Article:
How can I help?

Current harvesting of mpingo to make musical instruments is not sustainable. This is clear from the long term trend whereby logging has moved southwards from Kenya, through northern Tanzania, to the present harvesting areas of southern Tanzania and northern Mozambique. It is also evident every day in the forests where we work, where good quality trees are being stripped out far quicker than they can regrow. In 2004 over 70% of the timber extracted from southern Tanzania was illegally felled, and rural communities receive a tiny percentage of the ultimate value of the logs. Some logging companies are more responsible than others, but the practices of the worst offenders have driven international prices down to unprecedented levels in recent years. To compete even the better companies have to play dirty or face going out of business. However it does not have to be like this.

Responsible logging coupled with more efficient sawing practices could provide a long-term sustainable supply of mpingo for the manufacture of musical instruments and the indigenous carving industry. Law enforcement is inadequate and under-resourced. Local communities are in a position to regulate logging if given the incentive of a fair price. Our community forestry programme, supported by new laws in Tanzania, is addressing just this. Now logging companies can extract timber from new Village Land Forest Reserves that are managed by the local communities. However, they will have to pay villagers a fair price and only harvest a sustainable amount.

The catch

In order to make a clarinet, oboe or bagpipe the timber has to pass through the following supply chain:

  • Logging company / sawmill
  • International timber dealer
  • Instrument manufacturer

We and our partners have tried approaching various companies operating along this supply chain. But for a few exceptions, all believe that there is no real demand for ethical products, and that instead price rules. Even though the price of the wood that goes into the instrument is only about 1% of the final sale price, most manufacturers appear more focused on the price of the wood and not where it comes from or how it got to them. They seem to think that their ultimate customers, which is you - the musicians, do not really care.

What you can do

We need you to prove them wrong. Contact the manufacturer of your instrument. Ask them what they are doing about this. Demand they put greater pressure on their suppliers to harvest responsibly and adhere to best practice. The lowest priced timber is not necessarily the best! Suggest the manufacturer gets in touch with us if they are having trouble sourcing sustainably felled timber from well-managed forests. Next time you buy an instrument put all these questions to the staff in the shop. Do not buy instruments which have been made by companies who do not respond to your concerns. And please tell all the musicians you know about this. We need to get the message out far and wide to develop a critical mass of concerned consumers.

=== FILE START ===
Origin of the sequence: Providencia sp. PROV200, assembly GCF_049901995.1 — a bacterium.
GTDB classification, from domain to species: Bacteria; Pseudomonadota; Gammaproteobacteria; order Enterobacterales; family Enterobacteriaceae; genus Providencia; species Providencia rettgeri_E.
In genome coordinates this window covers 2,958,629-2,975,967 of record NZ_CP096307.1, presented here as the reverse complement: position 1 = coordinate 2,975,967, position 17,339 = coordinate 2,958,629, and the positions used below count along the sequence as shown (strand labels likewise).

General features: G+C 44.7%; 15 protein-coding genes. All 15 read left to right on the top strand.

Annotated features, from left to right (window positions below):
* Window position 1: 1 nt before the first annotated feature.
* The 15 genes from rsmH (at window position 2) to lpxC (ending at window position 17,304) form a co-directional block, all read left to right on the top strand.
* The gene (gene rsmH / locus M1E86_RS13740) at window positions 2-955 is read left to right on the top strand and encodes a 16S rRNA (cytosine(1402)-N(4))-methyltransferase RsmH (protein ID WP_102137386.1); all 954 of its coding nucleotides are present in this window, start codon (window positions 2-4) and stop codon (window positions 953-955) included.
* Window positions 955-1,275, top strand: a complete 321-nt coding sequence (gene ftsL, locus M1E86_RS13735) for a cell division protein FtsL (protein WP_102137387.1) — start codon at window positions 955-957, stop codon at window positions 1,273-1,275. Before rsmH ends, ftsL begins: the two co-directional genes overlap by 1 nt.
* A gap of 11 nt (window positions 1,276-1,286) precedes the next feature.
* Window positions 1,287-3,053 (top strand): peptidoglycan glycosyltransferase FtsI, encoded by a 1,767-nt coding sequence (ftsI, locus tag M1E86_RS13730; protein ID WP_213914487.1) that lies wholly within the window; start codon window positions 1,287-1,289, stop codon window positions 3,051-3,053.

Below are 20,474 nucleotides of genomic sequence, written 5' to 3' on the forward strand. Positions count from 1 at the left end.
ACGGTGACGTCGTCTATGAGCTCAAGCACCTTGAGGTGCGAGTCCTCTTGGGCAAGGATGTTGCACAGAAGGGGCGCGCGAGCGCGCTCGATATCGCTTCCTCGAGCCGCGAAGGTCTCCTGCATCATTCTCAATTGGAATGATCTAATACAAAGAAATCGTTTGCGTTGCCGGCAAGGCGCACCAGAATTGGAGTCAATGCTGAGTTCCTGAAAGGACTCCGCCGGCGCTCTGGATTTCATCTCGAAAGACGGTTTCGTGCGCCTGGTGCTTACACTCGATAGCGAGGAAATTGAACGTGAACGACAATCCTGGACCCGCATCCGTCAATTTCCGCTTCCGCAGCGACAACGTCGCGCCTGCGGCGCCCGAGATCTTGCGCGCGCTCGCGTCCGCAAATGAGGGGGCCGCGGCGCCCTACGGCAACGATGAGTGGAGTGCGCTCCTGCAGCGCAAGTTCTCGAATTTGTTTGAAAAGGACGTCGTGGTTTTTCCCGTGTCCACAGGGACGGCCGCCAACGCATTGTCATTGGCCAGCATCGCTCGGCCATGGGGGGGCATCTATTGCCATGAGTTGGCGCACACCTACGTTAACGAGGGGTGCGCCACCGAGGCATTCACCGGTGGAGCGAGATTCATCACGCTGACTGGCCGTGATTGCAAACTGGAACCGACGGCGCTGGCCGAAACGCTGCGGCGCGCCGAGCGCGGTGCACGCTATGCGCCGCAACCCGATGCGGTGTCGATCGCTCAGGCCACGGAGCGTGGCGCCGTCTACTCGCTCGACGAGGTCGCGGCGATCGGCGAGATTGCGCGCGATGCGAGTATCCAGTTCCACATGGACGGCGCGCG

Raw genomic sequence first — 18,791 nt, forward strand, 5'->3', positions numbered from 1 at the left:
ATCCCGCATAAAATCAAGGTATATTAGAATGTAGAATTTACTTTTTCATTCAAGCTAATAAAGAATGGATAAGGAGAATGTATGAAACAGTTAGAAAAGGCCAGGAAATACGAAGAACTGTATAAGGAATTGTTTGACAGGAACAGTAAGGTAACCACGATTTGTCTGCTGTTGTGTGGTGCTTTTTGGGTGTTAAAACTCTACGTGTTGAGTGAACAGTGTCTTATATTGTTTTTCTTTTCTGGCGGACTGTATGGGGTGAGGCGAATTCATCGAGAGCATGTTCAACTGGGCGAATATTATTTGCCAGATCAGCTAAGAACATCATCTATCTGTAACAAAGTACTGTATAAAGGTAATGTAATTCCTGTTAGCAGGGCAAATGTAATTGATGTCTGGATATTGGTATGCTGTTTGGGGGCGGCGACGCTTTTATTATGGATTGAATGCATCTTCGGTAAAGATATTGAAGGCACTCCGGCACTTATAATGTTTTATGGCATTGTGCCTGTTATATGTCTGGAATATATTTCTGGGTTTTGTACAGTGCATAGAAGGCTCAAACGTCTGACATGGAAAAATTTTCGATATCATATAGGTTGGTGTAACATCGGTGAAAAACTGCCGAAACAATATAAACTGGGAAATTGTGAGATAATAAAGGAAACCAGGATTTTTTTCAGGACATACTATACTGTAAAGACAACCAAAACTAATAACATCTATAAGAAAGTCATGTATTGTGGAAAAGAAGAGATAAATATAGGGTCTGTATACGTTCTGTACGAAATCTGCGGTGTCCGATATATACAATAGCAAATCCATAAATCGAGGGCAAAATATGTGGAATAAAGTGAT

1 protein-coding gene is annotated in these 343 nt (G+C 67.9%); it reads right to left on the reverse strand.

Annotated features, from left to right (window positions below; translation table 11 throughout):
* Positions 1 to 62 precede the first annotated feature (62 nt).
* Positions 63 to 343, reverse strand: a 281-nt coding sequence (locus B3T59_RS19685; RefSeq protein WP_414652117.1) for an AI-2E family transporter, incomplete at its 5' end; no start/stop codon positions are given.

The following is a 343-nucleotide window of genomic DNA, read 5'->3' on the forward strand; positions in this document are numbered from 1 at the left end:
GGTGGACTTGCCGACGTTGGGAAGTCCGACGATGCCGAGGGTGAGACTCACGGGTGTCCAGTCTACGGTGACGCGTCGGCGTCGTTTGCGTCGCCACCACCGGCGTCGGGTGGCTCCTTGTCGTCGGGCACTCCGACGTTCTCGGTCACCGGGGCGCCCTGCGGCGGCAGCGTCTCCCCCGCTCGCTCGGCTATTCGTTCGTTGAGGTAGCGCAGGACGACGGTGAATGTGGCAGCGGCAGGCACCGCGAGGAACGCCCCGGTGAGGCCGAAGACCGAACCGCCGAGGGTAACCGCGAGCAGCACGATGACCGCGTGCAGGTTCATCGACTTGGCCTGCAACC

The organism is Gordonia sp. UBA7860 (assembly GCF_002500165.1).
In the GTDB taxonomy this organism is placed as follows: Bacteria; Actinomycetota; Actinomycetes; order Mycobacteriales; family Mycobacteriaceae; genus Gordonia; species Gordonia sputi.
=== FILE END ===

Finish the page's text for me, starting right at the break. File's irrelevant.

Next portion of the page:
Don't get fobbed off

Until recently manufacturers have not been able to buy timber from a scheme such as ours, so they can be forgiven for past practices. Even now we do not have a sufficiently large area of community forests to supply enough wood to satisfy the annual demands of the musical instrument trade. But, we can supply a significant fraction of that market, and if we can demonstrate success in our pilot areas by selling sustainably harvested timber to manufacturers then we can scale up quickly. So while manufacturers cannot switch immediately to 100% sustainable timber, they should have a clear commitment and strategy to improve their wood sourcing over the next few years, with elimination of irresponsible suppliers an eventual goal in 5 years time.

Logging companies may attempt to reassure the manufacturers about these issues. They will claim to adhere to some code of best practice, that it is their competitors who are guilty of unsustainable, illegal logging, and that cooperating with us is impractical. Unfortunately the tropical timber trade's record on such matters is abysmal; self-regulation is not working. Independent certification by bodies such as the Forest Stewardship Councilâ„¢ is the only way to be sure logging companies are sticking to their commitments.

Contact us If you want to help out in other ways, or want further information not available on this web site, please email us at